Located in east-central France, Burgundy is a popular tourist destination in France with a reputation for making some of the world’s best wines. It is also a very beautiful and tranquil location with a pristine natural environment and dozens of picturesque villages to explore. Burgundy is a historical area that is home to many of Europe’s most impressive Romanesque structures including the Fontenay Abbey and Basilica of Vezelay. There are also many gorgeous castles to explore including our favourites, the magnificent Chateau d’Ancy le Franc and Chateau de Cormatin. One of the region’s most impressive natural assets is the Morvan National Park, which is located in the heart of Burgundy. It consists of more than 1,000 square miles of pristine wilderness and is an excellent location for camping or hiking. Check out our very own riverboat journey in beautiful Burgundy.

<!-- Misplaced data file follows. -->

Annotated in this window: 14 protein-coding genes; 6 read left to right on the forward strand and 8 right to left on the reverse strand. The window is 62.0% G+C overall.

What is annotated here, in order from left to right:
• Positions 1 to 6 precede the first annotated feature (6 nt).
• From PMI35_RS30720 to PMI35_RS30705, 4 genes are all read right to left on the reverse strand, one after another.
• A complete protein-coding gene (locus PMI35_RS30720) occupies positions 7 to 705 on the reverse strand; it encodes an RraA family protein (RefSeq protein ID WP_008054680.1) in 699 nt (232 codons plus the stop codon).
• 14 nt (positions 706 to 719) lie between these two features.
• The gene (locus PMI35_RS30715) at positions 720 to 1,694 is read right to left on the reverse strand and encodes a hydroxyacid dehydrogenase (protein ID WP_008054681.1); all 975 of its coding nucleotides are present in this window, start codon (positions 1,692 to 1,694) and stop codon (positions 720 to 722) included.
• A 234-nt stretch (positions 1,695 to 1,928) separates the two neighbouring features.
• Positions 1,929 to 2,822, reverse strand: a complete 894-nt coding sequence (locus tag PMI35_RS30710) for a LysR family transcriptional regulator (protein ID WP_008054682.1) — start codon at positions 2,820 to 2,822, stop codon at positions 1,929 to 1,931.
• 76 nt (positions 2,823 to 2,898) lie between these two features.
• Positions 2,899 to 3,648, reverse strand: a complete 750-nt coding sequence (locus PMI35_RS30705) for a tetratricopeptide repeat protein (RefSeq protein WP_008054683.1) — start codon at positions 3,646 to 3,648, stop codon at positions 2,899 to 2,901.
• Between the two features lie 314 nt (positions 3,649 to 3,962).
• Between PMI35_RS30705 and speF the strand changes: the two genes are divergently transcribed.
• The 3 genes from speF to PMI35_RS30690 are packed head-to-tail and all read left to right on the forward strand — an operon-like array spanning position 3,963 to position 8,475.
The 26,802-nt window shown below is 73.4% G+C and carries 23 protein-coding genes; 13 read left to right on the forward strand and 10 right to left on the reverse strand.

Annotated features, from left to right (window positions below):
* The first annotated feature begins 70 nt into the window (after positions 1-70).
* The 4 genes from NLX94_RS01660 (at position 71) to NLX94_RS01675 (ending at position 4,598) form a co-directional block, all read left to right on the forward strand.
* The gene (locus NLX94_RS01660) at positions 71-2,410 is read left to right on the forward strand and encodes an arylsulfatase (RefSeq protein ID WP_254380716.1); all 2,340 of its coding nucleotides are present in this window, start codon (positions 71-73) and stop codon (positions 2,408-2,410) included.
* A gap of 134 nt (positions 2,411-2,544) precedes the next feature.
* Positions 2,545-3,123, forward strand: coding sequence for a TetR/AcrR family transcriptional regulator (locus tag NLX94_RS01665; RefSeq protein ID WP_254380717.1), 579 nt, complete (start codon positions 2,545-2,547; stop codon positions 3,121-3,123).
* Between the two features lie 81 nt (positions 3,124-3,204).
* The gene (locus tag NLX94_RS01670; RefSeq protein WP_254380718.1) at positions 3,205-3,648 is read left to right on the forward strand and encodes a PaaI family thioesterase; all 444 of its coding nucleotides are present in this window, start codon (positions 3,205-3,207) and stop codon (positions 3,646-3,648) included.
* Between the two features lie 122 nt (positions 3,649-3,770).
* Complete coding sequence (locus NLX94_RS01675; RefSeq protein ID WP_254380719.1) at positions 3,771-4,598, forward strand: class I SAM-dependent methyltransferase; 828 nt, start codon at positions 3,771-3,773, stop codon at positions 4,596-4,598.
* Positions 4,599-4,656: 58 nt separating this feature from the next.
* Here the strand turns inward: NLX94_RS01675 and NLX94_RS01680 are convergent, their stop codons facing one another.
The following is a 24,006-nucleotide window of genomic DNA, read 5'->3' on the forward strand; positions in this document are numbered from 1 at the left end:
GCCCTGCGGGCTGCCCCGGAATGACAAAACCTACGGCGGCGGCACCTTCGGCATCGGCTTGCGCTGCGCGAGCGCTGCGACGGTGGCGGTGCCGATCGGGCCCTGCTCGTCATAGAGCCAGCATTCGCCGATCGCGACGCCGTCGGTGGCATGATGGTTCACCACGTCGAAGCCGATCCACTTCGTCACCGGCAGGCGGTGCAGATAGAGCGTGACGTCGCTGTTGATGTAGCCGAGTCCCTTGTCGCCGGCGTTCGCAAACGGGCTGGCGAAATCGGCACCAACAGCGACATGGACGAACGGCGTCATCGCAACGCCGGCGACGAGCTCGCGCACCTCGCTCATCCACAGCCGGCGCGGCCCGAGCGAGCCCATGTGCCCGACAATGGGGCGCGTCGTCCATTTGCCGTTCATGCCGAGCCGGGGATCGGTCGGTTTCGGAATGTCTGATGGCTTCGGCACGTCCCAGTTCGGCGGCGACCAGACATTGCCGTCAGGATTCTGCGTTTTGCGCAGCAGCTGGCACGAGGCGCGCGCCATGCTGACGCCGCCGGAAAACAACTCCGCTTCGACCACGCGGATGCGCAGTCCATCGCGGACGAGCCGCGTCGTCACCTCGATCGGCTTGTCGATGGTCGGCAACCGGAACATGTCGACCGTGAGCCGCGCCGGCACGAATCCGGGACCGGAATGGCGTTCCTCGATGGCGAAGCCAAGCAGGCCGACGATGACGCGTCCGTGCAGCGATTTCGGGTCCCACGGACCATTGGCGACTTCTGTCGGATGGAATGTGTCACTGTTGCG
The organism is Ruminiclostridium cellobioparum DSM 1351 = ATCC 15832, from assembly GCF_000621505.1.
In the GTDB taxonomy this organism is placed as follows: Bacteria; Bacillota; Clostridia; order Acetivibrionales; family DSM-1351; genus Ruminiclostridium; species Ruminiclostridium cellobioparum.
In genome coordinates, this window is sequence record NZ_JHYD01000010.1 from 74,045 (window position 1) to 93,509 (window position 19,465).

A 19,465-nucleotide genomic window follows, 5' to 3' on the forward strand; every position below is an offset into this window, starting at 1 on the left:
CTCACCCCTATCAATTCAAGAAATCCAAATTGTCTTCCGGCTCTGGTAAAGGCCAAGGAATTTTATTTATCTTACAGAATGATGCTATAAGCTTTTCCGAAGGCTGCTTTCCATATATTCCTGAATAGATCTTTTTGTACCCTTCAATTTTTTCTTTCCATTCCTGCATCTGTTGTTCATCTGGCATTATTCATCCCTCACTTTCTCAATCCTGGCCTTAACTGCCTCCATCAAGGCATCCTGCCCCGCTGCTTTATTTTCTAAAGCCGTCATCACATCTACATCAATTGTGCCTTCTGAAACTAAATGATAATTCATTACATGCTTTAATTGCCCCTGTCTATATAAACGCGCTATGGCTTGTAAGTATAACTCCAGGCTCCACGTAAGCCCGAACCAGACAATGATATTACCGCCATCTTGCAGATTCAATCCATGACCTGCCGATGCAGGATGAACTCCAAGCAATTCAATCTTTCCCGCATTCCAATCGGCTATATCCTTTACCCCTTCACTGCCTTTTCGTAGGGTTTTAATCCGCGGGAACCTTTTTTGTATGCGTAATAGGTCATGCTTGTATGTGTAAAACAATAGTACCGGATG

Strasbourg – a stunning medieval half-timbered town with both French and German influences
Located right on the border of Germany and France this popular and scenic heritage city has the charming characteristics and cultural flavours of both countries. It’s a picturesque and romantic place with an energic buzz and famous for its riverfront half-timbered houses, gothic cathedral and obvious fondness for flowers! It also makes a great base for those wishing to visit the nearby Black Forest or the River Rhine.
Corsica – a gorgeous mountainous Mediterranean island home to stylish coastal towns and stunning beaches